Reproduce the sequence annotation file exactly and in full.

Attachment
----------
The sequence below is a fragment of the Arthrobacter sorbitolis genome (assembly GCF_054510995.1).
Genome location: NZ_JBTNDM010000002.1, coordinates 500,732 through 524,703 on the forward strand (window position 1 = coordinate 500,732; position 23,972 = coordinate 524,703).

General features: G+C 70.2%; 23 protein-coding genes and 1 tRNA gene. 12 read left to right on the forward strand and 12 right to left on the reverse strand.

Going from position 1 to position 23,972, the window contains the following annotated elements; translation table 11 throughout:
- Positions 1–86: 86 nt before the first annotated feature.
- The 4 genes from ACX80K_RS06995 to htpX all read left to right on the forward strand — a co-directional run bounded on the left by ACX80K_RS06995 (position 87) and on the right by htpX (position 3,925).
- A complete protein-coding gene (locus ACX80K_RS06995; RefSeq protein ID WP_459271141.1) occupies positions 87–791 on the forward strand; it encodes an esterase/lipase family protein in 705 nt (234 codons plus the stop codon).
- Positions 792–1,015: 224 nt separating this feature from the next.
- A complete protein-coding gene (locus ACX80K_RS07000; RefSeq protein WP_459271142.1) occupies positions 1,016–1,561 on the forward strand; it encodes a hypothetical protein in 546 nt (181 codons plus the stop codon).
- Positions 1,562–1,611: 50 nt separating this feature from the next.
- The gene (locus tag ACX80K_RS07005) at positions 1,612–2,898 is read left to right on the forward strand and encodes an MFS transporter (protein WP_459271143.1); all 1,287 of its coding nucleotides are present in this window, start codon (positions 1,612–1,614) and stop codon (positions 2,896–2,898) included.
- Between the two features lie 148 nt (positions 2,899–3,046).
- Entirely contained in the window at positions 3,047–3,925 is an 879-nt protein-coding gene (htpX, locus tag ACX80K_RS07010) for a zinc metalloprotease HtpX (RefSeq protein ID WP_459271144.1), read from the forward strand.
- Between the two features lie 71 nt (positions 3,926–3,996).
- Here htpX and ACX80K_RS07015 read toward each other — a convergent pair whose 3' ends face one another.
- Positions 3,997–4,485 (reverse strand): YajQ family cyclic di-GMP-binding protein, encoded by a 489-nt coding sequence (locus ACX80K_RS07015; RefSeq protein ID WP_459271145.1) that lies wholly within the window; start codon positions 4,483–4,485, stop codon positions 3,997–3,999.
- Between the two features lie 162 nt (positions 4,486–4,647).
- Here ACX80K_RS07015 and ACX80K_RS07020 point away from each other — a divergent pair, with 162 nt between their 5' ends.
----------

The sequence below is a fragment of the Arthrobacter sorbitolis genome (assembly GCF_054510995.1).
Genome location: NZ_JBTNDM010000002.1, coordinates 500,732 through 524,703 on the forward strand (window position 1 = coordinate 500,732; position 23,972 = coordinate 524,703).

General features: G+C 70.2%; 23 protein-coding genes and 1 tRNA gene. 12 read left to right on the forward strand and 12 right to left on the reverse strand.

Going from position 1 to position 23,972, the window contains the following annotated elements; translation table 11 throughout:
- Positions 1–86: 86 nt before the first annotated feature.
- The 4 genes from ACX80K_RS06995 to htpX all read left to right on the forward strand — a co-directional run bounded on the left by ACX80K_RS06995 (position 87) and on the right by htpX (position 3,925).
- A complete protein-coding gene (locus ACX80K_RS06995; RefSeq protein ID WP_459271141.1) occupies positions 87–791 on the forward strand; it encodes an esterase/lipase family protein in 705 nt (234 codons plus the stop codon).
- Positions 792–1,015: 224 nt separating this feature from the next.
- A complete protein-coding gene (locus ACX80K_RS07000; RefSeq protein WP_459271142.1) occupies positions 1,016–1,561 on the forward strand; it encodes a hypothetical protein in 546 nt (181 codons plus the stop codon).
- Positions 1,562–1,611: 50 nt separating this feature from the next.
- The gene (locus tag ACX80K_RS07005) at positions 1,612–2,898 is read left to right on the forward strand and encodes an MFS transporter (protein WP_459271143.1); all 1,287 of its coding nucleotides are present in this window, start codon (positions 1,612–1,614) and stop codon (positions 2,896–2,898) included.
- Between the two features lie 148 nt (positions 2,899–3,046).
- Entirely contained in the window at positions 3,047–3,925 is an 879-nt protein-coding gene (htpX, locus tag ACX80K_RS07010) for a zinc metalloprotease HtpX (RefSeq protein ID WP_459271144.1), read from the forward strand.
- Between the two features lie 71 nt (positions 3,926–3,996).
- Here htpX and ACX80K_RS07015 read toward each other — a convergent pair whose 3' ends face one another.
- Positions 3,997–4,485 (reverse strand): YajQ family cyclic di-GMP-binding protein, encoded by a 489-nt coding sequence (locus ACX80K_RS07015; RefSeq protein ID WP_459271145.1) that lies wholly within the window; start codon positions 4,483–4,485, stop codon positions 3,997–3,999.
- Between the two features lie 162 nt (positions 4,486–4,647).
- Here ACX80K_RS07015 and ACX80K_RS07020 point away from each other — a divergent pair, with 162 nt between their 5' ends.